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When #BringBackOurGirls became the number one trending hashtag on twitter, it became clear that a global call for action was underway. Started by a group of campaigners in Abuja, Nigeria, this hashtag was an urgent call to attract global attention to the kidnapping of over 200 school girls by the armed group Boko Haram in Chibok, Nigeria on April 14th.

This social media campaign has heighted awareness around the 234 Nigerian girls that were kidnapped from Nigeria’s northernmost state of Borno by the al Qaeda-linked group Boko Haram on April 14th. The group, whose name translates to “Western education is sinful,” has terrorized the country for the over four years, targeting schools and other public areas, in an effort to return the country to the pre-colonial days of Muslim rule. The Boko Haram has released statements claiming to be selling the captured girls into sex slavery and forcing girls to marry Boko Haram soldiers. 

Women and student led protests erupted across Nigeria calling on the government to respond to these human rights violations and make an effort to return the girls safely home.The mothers, fathers, families, and neighbors of the kidnapped girls have led numerous responses to the government’s inaction to find and rescue their daughters, sisters, and friends. Even as new reports signal the possible kidnapping of another group of girls in Nigeria weeks after the Borno state kidnapping, the government continues to respond with mere rhetoric and shockingly slow action. This tragedy comes days before Nigeria was set to host a meeting of the World Economic Forum on Africa, where hundreds of troops are deployed for the safety of the delegates. Despite this blatant denial of justice, the families continue to push forward, staging numerous protests in the capital and around the country.

Youth and families of Borno warned, “Students will be brought across the nation if no success is recorded before the 40th day of the abduction, to sit tight on Ramat Square to protest until the schoolgirls are freed.” The protests will be held in Maiduguri, the capital of Borno.

Gaining Momentum

The hashtag #BringBackOurGirls is circulating globally, as well as the hashtag created previously in response to sexual slavery #RealMenDontBuyGirls. Mainstream media, previously silent on the issue, has been forced to pick up the story as #BringBackOurGirls hashtag went viral, having been tweeted over a million times in the last two weeks. Following the international outcry for action and weeks after the kidnapping, Nigerian lawmakers are finally calling on the international community for support in the rescue and safe return of the missing girls.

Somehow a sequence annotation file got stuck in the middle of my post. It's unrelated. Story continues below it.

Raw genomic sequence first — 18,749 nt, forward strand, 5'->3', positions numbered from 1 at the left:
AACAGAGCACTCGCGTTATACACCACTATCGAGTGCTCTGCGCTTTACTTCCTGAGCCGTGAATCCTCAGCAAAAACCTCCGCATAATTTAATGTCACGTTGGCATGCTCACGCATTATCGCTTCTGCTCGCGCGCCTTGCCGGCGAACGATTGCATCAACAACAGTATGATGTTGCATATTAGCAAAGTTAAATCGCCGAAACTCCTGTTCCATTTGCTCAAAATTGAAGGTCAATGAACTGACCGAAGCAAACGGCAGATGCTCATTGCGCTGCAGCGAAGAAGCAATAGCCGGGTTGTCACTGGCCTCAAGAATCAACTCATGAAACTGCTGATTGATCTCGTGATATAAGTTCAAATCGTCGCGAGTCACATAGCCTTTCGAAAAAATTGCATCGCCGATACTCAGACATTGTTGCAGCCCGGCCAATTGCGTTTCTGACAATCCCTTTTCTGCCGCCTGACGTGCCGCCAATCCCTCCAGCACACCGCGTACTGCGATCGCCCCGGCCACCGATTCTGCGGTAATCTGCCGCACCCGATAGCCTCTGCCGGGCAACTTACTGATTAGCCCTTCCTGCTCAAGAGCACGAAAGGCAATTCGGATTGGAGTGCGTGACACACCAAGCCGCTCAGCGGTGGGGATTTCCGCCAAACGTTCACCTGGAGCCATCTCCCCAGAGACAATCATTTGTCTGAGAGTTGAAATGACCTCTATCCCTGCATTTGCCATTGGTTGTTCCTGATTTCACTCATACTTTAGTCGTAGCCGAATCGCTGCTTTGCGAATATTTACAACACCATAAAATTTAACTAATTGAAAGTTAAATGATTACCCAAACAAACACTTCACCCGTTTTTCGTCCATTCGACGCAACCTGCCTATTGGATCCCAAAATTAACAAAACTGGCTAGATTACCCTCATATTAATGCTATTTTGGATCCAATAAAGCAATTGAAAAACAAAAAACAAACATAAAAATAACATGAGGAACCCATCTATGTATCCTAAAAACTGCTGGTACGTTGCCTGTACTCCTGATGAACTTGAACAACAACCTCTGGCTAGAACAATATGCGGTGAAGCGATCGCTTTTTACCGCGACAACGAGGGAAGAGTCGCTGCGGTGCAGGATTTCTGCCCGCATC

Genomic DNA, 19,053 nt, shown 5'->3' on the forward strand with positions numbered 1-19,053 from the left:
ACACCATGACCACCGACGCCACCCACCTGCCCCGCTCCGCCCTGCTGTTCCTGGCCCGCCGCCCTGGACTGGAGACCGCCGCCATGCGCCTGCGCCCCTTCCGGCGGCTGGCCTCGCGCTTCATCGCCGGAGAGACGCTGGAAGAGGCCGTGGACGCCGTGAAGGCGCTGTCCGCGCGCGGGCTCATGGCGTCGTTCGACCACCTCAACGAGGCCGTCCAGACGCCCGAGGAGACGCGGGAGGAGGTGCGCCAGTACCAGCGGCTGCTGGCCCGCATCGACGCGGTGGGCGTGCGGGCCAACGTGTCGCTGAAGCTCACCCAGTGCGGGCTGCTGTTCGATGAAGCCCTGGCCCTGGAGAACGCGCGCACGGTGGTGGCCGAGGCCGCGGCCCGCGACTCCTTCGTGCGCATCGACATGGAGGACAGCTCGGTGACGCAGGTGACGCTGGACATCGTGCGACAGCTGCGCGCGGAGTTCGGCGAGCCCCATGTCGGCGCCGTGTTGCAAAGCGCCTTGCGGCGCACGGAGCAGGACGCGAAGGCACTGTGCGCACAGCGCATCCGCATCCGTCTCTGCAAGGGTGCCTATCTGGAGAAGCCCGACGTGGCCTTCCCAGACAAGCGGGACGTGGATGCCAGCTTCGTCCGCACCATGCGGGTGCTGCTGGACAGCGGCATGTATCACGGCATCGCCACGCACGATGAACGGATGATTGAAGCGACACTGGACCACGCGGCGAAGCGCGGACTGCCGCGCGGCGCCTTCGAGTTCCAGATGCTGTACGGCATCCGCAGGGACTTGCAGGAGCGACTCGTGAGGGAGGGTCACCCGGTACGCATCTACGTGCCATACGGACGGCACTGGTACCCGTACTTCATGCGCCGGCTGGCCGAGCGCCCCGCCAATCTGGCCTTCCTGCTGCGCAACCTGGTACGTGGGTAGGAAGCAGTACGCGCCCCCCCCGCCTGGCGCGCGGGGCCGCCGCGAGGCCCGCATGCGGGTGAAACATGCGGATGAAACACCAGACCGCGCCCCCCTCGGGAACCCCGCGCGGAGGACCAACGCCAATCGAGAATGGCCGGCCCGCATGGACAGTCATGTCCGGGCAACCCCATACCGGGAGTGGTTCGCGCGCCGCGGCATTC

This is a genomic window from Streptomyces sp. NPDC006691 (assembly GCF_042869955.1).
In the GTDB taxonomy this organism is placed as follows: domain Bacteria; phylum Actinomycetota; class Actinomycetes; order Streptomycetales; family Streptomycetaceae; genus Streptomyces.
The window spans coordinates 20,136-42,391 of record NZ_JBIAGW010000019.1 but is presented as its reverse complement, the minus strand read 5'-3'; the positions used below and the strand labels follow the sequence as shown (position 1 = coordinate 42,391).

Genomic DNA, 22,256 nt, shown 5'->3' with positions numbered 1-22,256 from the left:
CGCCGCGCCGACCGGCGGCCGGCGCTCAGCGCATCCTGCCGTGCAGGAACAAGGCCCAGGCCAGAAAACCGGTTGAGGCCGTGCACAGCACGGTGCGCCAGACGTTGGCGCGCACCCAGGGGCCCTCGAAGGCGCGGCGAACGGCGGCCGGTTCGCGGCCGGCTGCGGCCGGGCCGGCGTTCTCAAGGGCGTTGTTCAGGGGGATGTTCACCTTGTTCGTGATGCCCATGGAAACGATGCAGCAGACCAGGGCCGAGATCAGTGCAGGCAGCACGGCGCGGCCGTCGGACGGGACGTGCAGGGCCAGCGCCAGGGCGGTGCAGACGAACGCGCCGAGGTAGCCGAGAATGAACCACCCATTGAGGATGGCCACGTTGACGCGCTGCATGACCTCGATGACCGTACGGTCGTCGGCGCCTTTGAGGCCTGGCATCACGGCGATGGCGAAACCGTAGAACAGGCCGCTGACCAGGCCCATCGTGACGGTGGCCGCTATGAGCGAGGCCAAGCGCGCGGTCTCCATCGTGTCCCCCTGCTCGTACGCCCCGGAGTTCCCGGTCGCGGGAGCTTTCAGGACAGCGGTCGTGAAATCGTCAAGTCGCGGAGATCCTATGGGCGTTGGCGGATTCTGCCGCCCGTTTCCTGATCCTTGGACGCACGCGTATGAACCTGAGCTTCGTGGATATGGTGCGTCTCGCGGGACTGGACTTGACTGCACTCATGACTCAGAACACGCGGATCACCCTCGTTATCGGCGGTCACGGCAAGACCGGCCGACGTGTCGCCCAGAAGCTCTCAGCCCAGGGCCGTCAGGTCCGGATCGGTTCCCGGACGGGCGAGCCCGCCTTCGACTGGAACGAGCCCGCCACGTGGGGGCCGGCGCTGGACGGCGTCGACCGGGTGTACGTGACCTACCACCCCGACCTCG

The UN Office of the High Commissioner has made public statements, the US State Department has agreed to send non-military support, France has pledged to “do anything they can” to aid the efforts, and thousands of citizen protests and vigils have been organized to draw attention to this human rights violation.

Friday, May 09, 2014, hundreds of people, including Nigerians in England, will gather in front of the Nigerian high commission in London to protest the abduction of the girls.

In Washington, DC JASS, Amnesty International, Africa Faith & Justice Network, Institute of Policy Studies, Voices of Women and Children, and Howard University will host a rally and vigil to show solidarity with the hundreds of families who are seeking justice and the thousands of Nigerians who are demanding that their government protect their citizens’ human rights, especially the rights of women and girls.

Though normally invisible, this devastating moment has brought an international spotlight on how girls and women are deeply impacted by terrorism, fragile democracies, and human rights issues. The slow and at times non-existent response from the government has shown the deeply entrenched discrimination that continues to penetrate Nigerian political culture and signifies why women and girls must always be a critical part of foreign political agendas. 

How are you showing your support and solidarity?


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